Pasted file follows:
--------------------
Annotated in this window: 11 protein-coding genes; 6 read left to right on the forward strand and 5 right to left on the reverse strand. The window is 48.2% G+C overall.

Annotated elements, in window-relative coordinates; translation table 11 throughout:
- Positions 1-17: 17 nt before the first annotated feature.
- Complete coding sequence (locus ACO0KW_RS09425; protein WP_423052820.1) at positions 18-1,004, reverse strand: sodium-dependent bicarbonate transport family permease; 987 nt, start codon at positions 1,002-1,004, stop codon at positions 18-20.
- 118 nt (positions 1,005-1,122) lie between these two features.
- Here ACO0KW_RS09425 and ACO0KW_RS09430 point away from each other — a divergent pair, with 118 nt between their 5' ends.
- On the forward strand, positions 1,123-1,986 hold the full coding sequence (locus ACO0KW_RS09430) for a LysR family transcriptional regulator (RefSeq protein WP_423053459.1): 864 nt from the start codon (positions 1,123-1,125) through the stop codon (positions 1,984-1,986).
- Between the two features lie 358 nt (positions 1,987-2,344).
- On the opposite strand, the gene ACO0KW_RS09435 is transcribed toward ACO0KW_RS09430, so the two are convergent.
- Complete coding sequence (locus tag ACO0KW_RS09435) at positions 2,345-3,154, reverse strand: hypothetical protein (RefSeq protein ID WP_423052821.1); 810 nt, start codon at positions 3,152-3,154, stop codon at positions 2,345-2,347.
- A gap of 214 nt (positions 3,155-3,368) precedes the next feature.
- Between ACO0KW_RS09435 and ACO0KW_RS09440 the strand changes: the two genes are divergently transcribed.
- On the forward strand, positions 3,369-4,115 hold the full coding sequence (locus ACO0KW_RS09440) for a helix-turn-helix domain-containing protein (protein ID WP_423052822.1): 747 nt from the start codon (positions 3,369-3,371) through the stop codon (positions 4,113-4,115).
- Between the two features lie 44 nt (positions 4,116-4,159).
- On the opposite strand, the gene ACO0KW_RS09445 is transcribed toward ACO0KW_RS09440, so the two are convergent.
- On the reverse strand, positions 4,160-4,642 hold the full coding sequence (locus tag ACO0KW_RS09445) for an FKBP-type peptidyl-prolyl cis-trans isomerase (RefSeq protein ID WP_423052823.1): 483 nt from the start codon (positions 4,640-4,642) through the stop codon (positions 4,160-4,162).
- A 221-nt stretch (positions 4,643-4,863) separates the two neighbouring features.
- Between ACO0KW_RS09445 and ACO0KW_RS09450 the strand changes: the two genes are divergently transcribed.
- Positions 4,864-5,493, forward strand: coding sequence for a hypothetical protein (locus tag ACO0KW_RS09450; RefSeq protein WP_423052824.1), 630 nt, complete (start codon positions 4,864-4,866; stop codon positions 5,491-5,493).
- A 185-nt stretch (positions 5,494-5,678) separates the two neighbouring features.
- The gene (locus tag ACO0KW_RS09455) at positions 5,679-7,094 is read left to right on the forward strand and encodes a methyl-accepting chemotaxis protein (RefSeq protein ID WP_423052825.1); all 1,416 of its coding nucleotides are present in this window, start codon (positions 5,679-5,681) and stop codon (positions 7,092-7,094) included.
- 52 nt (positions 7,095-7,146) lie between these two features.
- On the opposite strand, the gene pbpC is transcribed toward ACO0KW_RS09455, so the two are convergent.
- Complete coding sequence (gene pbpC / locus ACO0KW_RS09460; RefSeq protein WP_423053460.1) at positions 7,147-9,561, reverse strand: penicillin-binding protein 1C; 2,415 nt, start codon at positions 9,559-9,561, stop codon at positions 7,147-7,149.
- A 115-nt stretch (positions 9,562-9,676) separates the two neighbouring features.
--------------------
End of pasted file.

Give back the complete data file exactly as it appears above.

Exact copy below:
Annotated in this window: 11 protein-coding genes; 6 read left to right on the forward strand and 5 right to left on the reverse strand. The window is 48.2% G+C overall.

Annotated elements, in window-relative coordinates; translation table 11 throughout:
- Positions 1-17: 17 nt before the first annotated feature.
- Complete coding sequence (locus ACO0KW_RS09425; protein WP_423052820.1) at positions 18-1,004, reverse strand: sodium-dependent bicarbonate transport family permease; 987 nt, start codon at positions 1,002-1,004, stop codon at positions 18-20.
- 118 nt (positions 1,005-1,122) lie between these two features.
- Here ACO0KW_RS09425 and ACO0KW_RS09430 point away from each other — a divergent pair, with 118 nt between their 5' ends.
- On the forward strand, positions 1,123-1,986 hold the full coding sequence (locus ACO0KW_RS09430) for a LysR family transcriptional regulator (RefSeq protein WP_423053459.1): 864 nt from the start codon (positions 1,123-1,125) through the stop codon (positions 1,984-1,986).
- Between the two features lie 358 nt (positions 1,987-2,344).
- On the opposite strand, the gene ACO0KW_RS09435 is transcribed toward ACO0KW_RS09430, so the two are convergent.
- Complete coding sequence (locus tag ACO0KW_RS09435) at positions 2,345-3,154, reverse strand: hypothetical protein (RefSeq protein ID WP_423052821.1); 810 nt, start codon at positions 3,152-3,154, stop codon at positions 2,345-2,347.
- A gap of 214 nt (positions 3,155-3,368) precedes the next feature.
- Between ACO0KW_RS09435 and ACO0KW_RS09440 the strand changes: the two genes are divergently transcribed.
- On the forward strand, positions 3,369-4,115 hold the full coding sequence (locus ACO0KW_RS09440) for a helix-turn-helix domain-containing protein (protein ID WP_423052822.1): 747 nt from the start codon (positions 3,369-3,371) through the stop codon (positions 4,113-4,115).
- Between the two features lie 44 nt (positions 4,116-4,159).
- On the opposite strand, the gene ACO0KW_RS09445 is transcribed toward ACO0KW_RS09440, so the two are convergent.
- On the reverse strand, positions 4,160-4,642 hold the full coding sequence (locus tag ACO0KW_RS09445) for an FKBP-type peptidyl-prolyl cis-trans isomerase (RefSeq protein ID WP_423052823.1): 483 nt from the start codon (positions 4,640-4,642) through the stop codon (positions 4,160-4,162).
- A 221-nt stretch (positions 4,643-4,863) separates the two neighbouring features.
- Between ACO0KW_RS09445 and ACO0KW_RS09450 the strand changes: the two genes are divergently transcribed.
- Positions 4,864-5,493, forward strand: coding sequence for a hypothetical protein (locus tag ACO0KW_RS09450; RefSeq protein WP_423052824.1), 630 nt, complete (start codon positions 4,864-4,866; stop codon positions 5,491-5,493).
- A 185-nt stretch (positions 5,494-5,678) separates the two neighbouring features.
- The gene (locus tag ACO0KW_RS09455) at positions 5,679-7,094 is read left to right on the forward strand and encodes a methyl-accepting chemotaxis protein (RefSeq protein ID WP_423052825.1); all 1,416 of its coding nucleotides are present in this window, start codon (positions 5,679-5,681) and stop codon (positions 7,092-7,094) included.
- 52 nt (positions 7,095-7,146) lie between these two features.
- On the opposite strand, the gene pbpC is transcribed toward ACO0KW_RS09455, so the two are convergent.
- Complete coding sequence (gene pbpC / locus ACO0KW_RS09460; RefSeq protein WP_423053460.1) at positions 7,147-9,561, reverse strand: penicillin-binding protein 1C; 2,415 nt, start codon at positions 9,559-9,561, stop codon at positions 7,147-7,149.
- A 115-nt stretch (positions 9,562-9,676) separates the two neighbouring features.